We also include a third rendering style, proposed by Jim Bumgardner (jbum.com) in his Stipple Cam project. Bumgardner writes that his algorithm adopts ideas similar to those used in the Boids project of Craig Reynolds for creating computer models of coordinated animal motion.
The shape of the shortest-possible TSP tour can sometimes vary dramatically with a small change in the location of one of the cities that must be visited by the salesman. To illustrate this point, the TSP Move module allows you to select a city and drag it across the screen while the optimal tour is recomputed on-the-fly. The solution process uses the dynamic-programming algorithm of Bellman-Held-Karp, described in Chapter 9, page 180, of In Pursuit of the Traveling Salesman. The module is only suitable for very small instances, so it is best to select the number of cities to be at most 15.
Many small-scale applications of the TSP involve humans or equipment moving from location to location. Map Router lets you see the shape of such tours drawn on a map. You select city locations by tapping on the map and holding your finger down for about a second. Map Router can work with geometric distances, following the great circle arc between two cities, or with walking or driving distances supplied by Apple's Map Kit Framework.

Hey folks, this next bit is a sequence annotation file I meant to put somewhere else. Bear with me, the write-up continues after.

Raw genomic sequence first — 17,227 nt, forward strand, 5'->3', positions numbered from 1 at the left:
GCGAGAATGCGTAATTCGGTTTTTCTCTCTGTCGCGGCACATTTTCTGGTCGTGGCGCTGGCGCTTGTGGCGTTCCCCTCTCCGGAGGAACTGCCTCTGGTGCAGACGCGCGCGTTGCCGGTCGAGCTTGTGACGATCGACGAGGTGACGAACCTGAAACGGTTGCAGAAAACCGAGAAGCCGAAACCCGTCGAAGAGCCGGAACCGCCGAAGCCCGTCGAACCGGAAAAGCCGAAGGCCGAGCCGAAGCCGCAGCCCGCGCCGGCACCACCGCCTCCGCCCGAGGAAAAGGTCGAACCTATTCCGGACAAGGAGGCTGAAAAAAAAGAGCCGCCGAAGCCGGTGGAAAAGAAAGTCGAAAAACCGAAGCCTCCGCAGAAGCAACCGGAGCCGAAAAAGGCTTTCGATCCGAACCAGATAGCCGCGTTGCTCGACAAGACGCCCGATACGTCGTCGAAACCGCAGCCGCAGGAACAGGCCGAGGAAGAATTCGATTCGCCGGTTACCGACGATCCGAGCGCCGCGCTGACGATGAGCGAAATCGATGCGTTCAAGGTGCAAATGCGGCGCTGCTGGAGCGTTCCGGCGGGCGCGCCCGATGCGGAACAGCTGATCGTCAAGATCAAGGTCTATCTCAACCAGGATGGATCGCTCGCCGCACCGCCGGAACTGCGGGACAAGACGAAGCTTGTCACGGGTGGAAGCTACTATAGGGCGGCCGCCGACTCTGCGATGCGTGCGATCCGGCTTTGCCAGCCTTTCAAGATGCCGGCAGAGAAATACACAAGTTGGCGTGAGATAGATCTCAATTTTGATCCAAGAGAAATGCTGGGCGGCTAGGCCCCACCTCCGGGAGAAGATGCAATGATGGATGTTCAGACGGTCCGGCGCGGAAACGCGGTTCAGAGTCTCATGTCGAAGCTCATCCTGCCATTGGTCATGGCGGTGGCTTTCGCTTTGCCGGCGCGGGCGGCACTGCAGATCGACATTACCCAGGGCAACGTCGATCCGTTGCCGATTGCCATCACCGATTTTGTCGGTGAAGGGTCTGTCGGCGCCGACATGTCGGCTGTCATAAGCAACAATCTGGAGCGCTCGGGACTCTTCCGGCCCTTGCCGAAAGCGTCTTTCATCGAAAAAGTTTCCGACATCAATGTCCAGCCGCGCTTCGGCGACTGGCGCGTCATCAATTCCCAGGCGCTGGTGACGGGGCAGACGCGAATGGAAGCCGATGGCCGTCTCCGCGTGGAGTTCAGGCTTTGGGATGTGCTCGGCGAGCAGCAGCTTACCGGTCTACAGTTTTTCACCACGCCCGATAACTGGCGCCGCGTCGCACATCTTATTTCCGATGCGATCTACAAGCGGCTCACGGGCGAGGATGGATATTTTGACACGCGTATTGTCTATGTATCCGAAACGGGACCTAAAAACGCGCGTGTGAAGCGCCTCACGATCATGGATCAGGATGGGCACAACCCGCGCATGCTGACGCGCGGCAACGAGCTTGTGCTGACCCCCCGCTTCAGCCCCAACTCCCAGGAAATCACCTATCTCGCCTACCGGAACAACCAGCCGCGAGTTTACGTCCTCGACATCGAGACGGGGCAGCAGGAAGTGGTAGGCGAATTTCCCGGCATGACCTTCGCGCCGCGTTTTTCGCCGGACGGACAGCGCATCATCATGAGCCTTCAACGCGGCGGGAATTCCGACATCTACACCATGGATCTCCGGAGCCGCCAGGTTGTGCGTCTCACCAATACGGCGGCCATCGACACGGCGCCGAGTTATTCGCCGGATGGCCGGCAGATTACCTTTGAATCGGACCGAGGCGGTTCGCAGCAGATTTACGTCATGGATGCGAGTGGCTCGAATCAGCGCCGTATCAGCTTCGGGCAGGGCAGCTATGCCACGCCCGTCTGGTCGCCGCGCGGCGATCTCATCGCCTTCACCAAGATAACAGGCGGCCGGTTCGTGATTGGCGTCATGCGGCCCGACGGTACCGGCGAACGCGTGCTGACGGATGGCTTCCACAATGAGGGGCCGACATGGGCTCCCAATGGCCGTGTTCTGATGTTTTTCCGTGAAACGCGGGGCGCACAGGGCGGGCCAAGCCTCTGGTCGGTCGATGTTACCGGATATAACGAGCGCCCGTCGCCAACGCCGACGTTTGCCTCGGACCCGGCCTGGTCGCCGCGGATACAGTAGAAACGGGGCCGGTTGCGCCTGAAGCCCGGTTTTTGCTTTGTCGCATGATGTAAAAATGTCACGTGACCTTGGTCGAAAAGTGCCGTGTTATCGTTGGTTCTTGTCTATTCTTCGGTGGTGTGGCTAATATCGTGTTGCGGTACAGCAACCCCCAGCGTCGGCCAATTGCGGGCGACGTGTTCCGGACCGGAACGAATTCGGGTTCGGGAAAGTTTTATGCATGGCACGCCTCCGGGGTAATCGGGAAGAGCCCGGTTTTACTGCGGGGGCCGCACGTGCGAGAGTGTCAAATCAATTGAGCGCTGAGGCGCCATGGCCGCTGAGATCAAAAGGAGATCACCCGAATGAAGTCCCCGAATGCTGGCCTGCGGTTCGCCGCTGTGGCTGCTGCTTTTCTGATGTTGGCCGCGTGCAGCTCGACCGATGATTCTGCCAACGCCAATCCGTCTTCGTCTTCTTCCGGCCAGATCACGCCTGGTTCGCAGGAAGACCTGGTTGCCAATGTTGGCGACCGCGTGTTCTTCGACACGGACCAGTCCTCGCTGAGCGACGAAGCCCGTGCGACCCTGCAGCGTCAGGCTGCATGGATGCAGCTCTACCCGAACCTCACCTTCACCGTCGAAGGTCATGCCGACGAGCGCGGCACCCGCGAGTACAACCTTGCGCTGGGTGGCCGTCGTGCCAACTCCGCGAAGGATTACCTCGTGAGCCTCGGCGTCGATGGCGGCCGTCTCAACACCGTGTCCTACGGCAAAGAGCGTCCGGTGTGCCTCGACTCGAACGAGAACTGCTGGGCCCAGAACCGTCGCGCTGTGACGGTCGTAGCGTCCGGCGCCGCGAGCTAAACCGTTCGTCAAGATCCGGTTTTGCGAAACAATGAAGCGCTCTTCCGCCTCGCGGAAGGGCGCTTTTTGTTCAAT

To compute an optimal tour, we need to know the distance between each pair of cities. This is simple enough for geometric distances, but for walking or driving we need to query the Map Kit servers for the estimated travel time between each pair. This quickly adds up to a large number of queries, so for the walking and driving modes we limit the size of the problems to at most 10 cities. Solving much larger TSP instances is easy with Concorde, but getting the travel information is a bottleneck!